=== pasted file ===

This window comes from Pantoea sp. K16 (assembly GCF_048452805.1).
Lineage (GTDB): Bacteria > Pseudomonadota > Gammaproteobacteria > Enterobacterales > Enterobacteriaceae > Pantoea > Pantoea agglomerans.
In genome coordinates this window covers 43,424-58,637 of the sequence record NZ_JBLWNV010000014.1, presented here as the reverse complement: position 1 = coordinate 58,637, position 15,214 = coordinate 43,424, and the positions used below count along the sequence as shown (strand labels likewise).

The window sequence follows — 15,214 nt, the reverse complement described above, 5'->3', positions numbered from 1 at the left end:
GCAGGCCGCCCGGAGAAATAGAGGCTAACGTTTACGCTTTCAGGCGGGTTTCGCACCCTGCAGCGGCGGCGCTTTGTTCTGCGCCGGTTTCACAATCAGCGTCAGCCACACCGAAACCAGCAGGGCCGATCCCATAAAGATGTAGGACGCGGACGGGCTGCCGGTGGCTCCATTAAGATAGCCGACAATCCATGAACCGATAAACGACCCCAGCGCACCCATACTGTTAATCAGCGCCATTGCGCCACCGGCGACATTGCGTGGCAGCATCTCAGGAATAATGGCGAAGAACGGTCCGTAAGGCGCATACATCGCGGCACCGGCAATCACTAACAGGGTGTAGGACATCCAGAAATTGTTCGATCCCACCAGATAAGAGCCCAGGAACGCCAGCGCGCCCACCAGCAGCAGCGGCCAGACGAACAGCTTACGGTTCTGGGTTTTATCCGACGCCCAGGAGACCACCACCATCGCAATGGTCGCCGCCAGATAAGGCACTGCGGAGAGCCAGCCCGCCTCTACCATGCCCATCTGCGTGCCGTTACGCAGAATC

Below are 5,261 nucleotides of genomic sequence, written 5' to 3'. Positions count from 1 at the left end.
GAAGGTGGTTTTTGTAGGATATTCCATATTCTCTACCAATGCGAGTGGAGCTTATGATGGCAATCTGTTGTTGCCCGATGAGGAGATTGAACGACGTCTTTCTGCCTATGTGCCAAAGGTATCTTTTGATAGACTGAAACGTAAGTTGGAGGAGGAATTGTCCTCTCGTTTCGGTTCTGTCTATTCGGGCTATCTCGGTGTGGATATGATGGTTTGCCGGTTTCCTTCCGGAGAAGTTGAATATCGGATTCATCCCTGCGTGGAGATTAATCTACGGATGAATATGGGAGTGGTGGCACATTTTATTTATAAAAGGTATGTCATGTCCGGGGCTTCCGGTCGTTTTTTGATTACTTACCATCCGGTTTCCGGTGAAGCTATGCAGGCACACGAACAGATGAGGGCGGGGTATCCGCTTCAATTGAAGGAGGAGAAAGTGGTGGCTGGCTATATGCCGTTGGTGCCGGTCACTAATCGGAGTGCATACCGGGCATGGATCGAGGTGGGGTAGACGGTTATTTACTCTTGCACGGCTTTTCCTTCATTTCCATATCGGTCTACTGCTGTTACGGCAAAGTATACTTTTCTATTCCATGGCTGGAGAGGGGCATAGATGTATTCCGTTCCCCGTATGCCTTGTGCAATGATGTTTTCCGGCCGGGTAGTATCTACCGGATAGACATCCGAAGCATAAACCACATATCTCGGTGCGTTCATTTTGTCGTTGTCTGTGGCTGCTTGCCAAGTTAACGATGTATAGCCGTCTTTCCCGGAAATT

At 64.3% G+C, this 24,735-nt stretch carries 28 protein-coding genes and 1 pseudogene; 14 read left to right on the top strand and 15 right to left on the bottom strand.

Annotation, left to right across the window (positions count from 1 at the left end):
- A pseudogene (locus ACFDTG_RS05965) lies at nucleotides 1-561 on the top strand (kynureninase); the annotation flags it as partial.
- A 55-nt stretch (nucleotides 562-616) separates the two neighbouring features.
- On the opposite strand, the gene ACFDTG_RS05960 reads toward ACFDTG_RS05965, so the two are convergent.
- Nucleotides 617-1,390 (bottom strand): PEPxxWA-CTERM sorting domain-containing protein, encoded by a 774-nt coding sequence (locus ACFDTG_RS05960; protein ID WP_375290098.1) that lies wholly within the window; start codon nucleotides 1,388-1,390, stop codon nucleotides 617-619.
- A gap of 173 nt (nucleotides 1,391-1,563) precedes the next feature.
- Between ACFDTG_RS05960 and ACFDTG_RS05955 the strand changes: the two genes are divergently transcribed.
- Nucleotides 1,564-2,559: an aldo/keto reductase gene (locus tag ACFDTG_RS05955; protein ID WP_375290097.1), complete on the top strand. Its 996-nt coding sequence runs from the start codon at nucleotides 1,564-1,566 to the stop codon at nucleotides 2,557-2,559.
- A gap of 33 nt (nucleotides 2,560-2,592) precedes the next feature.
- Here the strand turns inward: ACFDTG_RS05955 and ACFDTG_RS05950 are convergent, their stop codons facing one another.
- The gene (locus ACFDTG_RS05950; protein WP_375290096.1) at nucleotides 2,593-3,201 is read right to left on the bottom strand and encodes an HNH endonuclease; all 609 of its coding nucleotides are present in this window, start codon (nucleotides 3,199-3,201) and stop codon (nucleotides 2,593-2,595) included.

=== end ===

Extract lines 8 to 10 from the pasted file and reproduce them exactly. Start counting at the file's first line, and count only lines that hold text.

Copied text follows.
At 64.3% G+C, this 24,735-nt stretch carries 28 protein-coding genes and 1 pseudogene; 14 read left to right on the top strand and 15 right to left on the bottom strand.

Annotation, left to right across the window (positions count from 1 at the left end):
- A pseudogene (locus ACFDTG_RS05965) lies at nucleotides 1-561 on the top strand (kynureninase); the annotation flags it as partial.